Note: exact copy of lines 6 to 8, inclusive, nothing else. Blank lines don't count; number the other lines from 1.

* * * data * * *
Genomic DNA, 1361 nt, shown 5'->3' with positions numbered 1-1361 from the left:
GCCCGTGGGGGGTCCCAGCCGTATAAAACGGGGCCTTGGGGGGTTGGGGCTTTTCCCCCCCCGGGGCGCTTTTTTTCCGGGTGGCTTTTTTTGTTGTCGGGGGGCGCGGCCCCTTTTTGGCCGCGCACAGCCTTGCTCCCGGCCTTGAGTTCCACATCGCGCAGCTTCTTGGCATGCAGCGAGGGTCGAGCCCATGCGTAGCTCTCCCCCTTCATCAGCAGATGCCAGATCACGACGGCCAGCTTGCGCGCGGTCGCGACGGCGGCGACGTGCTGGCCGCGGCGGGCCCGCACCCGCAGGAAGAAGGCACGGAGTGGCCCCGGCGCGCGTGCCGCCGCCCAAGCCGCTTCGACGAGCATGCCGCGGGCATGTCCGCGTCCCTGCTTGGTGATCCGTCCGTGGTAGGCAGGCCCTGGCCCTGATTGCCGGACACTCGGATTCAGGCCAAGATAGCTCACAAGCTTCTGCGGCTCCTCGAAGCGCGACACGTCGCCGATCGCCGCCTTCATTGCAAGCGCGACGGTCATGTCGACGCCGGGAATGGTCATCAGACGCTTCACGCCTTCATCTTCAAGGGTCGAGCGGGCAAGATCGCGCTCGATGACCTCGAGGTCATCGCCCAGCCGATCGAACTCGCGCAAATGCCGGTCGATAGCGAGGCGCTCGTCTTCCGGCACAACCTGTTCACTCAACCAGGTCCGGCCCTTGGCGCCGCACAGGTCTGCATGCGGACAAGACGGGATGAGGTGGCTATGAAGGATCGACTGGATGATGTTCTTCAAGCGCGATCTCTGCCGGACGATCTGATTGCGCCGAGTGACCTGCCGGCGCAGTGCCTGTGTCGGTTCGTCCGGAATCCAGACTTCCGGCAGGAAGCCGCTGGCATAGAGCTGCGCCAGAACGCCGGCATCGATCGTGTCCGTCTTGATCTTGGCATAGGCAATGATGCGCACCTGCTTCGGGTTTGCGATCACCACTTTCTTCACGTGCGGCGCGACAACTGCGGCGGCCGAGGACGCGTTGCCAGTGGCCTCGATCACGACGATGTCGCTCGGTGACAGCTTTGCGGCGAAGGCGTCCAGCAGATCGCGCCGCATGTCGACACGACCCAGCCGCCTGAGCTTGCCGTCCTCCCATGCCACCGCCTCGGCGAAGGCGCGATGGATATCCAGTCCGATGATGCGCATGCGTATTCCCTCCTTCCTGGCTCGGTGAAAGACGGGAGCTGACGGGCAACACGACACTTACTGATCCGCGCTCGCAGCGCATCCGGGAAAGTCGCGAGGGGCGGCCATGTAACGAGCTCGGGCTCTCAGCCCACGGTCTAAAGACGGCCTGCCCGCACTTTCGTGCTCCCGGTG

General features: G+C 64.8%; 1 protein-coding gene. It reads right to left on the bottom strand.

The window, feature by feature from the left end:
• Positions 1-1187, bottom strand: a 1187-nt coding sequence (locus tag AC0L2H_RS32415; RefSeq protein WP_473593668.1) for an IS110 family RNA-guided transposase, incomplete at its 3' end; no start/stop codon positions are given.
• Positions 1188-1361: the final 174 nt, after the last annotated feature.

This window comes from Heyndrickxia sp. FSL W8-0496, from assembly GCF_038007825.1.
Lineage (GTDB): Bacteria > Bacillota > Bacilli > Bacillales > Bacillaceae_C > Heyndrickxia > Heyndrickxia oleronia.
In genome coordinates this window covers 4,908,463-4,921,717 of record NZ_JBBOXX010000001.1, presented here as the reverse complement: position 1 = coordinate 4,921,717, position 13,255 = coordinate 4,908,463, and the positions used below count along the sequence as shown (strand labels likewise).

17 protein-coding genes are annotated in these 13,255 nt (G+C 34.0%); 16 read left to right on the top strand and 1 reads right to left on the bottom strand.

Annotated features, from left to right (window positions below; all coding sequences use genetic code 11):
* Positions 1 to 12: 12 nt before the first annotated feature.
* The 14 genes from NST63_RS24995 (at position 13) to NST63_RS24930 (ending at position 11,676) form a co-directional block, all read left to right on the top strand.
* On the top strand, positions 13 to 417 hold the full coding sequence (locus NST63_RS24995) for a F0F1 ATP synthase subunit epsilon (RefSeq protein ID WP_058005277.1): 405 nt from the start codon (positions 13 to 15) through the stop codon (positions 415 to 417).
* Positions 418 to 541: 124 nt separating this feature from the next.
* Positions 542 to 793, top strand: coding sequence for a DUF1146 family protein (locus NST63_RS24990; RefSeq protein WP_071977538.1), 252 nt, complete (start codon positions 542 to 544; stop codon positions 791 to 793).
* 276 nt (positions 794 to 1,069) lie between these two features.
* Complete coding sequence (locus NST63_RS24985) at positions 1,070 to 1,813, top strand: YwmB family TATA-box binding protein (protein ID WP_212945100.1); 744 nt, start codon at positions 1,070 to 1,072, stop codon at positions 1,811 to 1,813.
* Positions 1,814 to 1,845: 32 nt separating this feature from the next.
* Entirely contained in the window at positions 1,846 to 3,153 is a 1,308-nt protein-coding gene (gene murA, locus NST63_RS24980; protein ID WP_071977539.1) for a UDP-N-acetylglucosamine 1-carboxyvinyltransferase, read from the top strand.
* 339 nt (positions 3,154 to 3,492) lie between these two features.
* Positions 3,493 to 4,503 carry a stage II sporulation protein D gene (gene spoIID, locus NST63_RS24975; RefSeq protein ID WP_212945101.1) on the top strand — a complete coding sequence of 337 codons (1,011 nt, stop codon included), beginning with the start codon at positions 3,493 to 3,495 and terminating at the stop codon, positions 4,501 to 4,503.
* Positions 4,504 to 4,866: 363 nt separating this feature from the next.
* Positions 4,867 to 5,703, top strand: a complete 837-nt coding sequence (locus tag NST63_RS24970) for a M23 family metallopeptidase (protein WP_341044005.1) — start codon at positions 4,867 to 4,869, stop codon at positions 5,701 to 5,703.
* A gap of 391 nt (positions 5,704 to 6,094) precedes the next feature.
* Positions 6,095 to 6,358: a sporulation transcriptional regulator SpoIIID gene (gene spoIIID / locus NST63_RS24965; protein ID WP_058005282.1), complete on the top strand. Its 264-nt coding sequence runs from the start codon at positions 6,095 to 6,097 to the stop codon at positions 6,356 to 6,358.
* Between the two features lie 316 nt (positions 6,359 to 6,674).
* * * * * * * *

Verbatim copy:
• Positions 1188-1361: the final 174 nt, after the last annotated feature.

This window comes from Heyndrickxia sp. FSL W8-0496, from assembly GCF_038007825.1.
Lineage (GTDB): Bacteria > Bacillota > Bacilli > Bacillales > Bacillaceae_C > Heyndrickxia > Heyndrickxia oleronia.